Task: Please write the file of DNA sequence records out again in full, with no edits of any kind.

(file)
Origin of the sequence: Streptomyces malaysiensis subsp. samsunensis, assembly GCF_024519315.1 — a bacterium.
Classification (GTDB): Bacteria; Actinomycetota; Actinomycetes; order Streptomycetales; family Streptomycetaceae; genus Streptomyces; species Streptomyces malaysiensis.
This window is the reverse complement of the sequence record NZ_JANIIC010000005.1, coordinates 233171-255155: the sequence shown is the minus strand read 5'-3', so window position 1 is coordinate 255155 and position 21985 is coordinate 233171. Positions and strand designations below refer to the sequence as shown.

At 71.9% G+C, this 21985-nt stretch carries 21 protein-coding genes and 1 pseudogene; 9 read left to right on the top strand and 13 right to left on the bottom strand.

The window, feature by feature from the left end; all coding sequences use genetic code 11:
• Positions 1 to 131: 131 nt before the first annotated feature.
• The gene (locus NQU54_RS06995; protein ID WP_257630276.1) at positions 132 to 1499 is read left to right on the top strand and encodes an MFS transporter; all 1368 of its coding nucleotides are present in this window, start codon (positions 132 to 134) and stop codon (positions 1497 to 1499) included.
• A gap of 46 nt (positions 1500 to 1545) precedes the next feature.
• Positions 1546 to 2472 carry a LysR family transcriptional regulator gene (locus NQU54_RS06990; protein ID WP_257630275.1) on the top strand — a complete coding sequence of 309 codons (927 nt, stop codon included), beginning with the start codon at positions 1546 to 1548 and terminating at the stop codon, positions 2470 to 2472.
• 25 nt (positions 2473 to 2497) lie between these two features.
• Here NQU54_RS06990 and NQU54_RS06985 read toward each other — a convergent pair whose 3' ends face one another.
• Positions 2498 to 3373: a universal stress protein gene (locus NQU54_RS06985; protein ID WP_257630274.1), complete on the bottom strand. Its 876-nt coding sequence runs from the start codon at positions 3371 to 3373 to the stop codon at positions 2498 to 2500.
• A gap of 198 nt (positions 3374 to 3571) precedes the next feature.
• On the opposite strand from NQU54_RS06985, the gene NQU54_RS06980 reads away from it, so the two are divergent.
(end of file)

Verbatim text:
Origin of the sequence: Streptomyces malaysiensis subsp. samsunensis, assembly GCF_024519315.1 — a bacterium.
Classification (GTDB): Bacteria; Actinomycetota; Actinomycetes; order Streptomycetales; family Streptomycetaceae; genus Streptomyces; species Streptomyces malaysiensis.
This window is the reverse complement of the sequence record NZ_JANIIC010000005.1, coordinates 233171-255155: the sequence shown is the minus strand read 5'-3', so window position 1 is coordinate 255155 and position 21985 is coordinate 233171. Positions and strand designations below refer to the sequence as shown.

At 71.9% G+C, this 21985-nt stretch carries 21 protein-coding genes and 1 pseudogene; 9 read left to right on the top strand and 13 right to left on the bottom strand.

The window, feature by feature from the left end; all coding sequences use genetic code 11:
• Positions 1 to 131: 131 nt before the first annotated feature.
• The gene (locus NQU54_RS06995; protein ID WP_257630276.1) at positions 132 to 1499 is read left to right on the top strand and encodes an MFS transporter; all 1368 of its coding nucleotides are present in this window, start codon (positions 132 to 134) and stop codon (positions 1497 to 1499) included.
• A gap of 46 nt (positions 1500 to 1545) precedes the next feature.
• Positions 1546 to 2472 carry a LysR family transcriptional regulator gene (locus NQU54_RS06990; protein ID WP_257630275.1) on the top strand — a complete coding sequence of 309 codons (927 nt, stop codon included), beginning with the start codon at positions 1546 to 1548 and terminating at the stop codon, positions 2470 to 2472.
• 25 nt (positions 2473 to 2497) lie between these two features.
• Here NQU54_RS06990 and NQU54_RS06985 read toward each other — a convergent pair whose 3' ends face one another.
• Positions 2498 to 3373: a universal stress protein gene (locus NQU54_RS06985; protein ID WP_257630274.1), complete on the bottom strand. Its 876-nt coding sequence runs from the start codon at positions 3371 to 3373 to the stop codon at positions 2498 to 2500.
• A gap of 198 nt (positions 3374 to 3571) precedes the next feature.
• On the opposite strand from NQU54_RS06985, the gene NQU54_RS06980 reads away from it, so the two are divergent.